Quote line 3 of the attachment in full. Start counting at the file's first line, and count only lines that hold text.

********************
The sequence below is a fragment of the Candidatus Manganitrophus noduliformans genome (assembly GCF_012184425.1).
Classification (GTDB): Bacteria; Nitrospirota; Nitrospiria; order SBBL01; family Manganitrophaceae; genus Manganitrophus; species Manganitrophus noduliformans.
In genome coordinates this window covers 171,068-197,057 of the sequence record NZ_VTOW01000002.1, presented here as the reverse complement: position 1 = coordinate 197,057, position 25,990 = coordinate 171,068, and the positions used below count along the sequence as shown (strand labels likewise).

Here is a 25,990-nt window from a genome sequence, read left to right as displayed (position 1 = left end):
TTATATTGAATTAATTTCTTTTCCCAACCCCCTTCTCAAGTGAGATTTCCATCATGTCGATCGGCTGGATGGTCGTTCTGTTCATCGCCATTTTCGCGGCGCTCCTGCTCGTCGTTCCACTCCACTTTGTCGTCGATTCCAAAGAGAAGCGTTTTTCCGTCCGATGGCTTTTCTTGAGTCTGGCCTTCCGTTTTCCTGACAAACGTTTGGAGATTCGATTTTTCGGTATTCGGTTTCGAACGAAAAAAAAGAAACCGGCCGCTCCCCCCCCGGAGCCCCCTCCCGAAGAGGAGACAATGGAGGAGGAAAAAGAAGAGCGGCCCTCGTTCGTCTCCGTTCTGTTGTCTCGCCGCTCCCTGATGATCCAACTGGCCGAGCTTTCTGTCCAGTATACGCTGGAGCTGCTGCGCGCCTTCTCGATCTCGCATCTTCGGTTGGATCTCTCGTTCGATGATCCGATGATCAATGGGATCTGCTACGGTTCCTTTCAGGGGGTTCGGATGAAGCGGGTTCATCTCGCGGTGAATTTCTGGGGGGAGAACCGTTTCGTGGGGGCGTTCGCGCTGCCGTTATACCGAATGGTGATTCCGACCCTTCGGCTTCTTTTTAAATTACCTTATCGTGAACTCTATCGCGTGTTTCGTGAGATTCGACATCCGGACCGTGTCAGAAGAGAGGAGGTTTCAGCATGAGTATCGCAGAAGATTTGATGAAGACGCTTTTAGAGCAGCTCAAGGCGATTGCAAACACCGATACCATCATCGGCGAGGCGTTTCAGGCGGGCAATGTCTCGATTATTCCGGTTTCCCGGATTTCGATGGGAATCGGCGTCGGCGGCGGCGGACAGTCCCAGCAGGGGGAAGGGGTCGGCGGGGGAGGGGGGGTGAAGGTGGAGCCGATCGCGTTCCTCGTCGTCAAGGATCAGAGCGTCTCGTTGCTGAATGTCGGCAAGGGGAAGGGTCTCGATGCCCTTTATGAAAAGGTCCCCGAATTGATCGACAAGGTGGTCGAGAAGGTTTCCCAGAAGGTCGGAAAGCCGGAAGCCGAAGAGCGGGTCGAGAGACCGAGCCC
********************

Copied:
In genome coordinates this window covers 171,068-197,057 of the sequence record NZ_VTOW01000002.1, presented here as the reverse complement: position 1 = coordinate 197,057, position 25,990 = coordinate 171,068, and the positions used below count along the sequence as shown (strand labels likewise).